This article is the first of a two part series that will deal with the use of the British Emergency Detention Bill and its impact on the development of the Preventive Detention Act, 1966 in Guyana.
By Charlene Wilkinson &
University of Guyana
Department of Language & Cultural Studies Faculty of Education &
In January of this year, a landmark conference in Jamaica concluded with the presentation to members of the public of the final draft of The Charter on Language Policy and Language Rights in the Creole Speaking Caribbean.
On Monday, Emancipation day, I stood on a relative’s veranda in Hopetown watching a group of young and not so young people making their way home, through the rain, after a night of frolic at the annual ‘swari’.
The United Nations has designated the year 2011 as International year FOR (not of) People of African Descent. As the group most affected by racism the year seeks to strengthen the commitment to eradicating discrimination against people of African descent and, among other things, help in “the promotion of a greater knowledge of and respect for their diverse heritage.” Undoubtedly, the residual discrimination and inequalities still faced by people of African descent are some of the legacies of the centuries of enslavement and even after freedom the inferior status with which all things African/ black were and still are associated most often, sadly, by people of African descent.
By Nigel Westmaas
This essay is concerned about the politics of memory. As Guyana’s newest political (elections) season unfurls there will be numerous references to events, concepts and phrases that support attendant political narratives, that is, Guyanese political history as mainly defined by the two mass political parties that have been at the helm of the country’s political life since 1953.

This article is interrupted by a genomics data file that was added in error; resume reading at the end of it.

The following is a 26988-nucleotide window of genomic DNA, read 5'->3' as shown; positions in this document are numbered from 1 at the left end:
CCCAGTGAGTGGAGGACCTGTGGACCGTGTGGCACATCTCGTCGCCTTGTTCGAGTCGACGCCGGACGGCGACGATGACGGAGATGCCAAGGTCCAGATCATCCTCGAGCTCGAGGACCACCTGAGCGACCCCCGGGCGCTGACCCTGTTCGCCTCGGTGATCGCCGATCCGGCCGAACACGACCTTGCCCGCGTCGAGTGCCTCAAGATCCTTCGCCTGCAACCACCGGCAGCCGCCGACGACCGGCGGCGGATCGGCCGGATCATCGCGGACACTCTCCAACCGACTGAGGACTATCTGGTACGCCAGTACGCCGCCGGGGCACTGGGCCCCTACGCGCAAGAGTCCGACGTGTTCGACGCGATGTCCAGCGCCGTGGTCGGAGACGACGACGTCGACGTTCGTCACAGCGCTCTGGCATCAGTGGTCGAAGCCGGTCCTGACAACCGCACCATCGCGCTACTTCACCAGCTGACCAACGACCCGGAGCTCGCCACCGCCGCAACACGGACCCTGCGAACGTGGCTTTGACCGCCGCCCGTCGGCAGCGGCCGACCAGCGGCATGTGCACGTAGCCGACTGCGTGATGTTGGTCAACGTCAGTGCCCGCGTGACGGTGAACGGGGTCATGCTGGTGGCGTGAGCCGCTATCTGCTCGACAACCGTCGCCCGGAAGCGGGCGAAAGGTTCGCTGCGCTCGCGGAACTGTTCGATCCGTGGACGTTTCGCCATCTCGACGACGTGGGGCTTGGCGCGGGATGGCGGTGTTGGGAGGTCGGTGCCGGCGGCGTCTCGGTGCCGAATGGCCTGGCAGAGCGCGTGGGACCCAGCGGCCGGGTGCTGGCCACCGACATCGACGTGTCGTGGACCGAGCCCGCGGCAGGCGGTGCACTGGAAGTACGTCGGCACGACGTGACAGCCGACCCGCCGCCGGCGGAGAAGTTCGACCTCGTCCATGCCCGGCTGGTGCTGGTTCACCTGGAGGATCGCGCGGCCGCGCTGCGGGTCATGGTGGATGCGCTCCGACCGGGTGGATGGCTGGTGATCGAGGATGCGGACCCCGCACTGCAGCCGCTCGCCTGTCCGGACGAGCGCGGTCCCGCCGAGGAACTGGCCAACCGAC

By Shammane Joseph
This article is the first in a two-part series that will focus on the development and eventual failure of the Vanceram Limited Tableware Factory, the largest economic project ever commenced by the Women’s Revolutionary Socialist Movement (WRSM), at Caledonia in Guyana.
History this week No. 31/2010
This article briefly explores the creation and solidification of African ethnic identity and the incorporation of Guiana into the world economy and argues that historically the intensification of ethnic contestation between Africans and other ethnic groups was a consequence of the structural contradictions that lie beneath the construction and reproduction of ethnicity in Guiana in order to support capitalism and its inequitable division of labour.
By Dr. Christopher Carrico
The quote ‘History is written by the victors’ is normally ascribed to Winston Churchill. Even without the fact that Churchill is a person to whom a great deal of apocrypha has been attributed, he clearly was not the first person to conceive of this idea.
It was 150 years ago, precisely on March 11, 1860 that the ship “Whirlwind”, some 78 days after leaving Hong Kong, docked at Port Georgetown with 371 Chinese immigrants on board including 56 women and 4 girls.
History This Week – No.26/2010
By Shammane Joseph
This article will give a brief overview of the arrival of the Liberated Africans to Berbice and will focus on their journey, settlement and development of the county of Berbice during the period 1841 to 1865.
In three days, Guyanese of African descent hopefully joined by other Guyanese, will celebrate the 176th anniversary of the beginning, in 1834, of the implementation of the Emancipation Act passed a year earlier.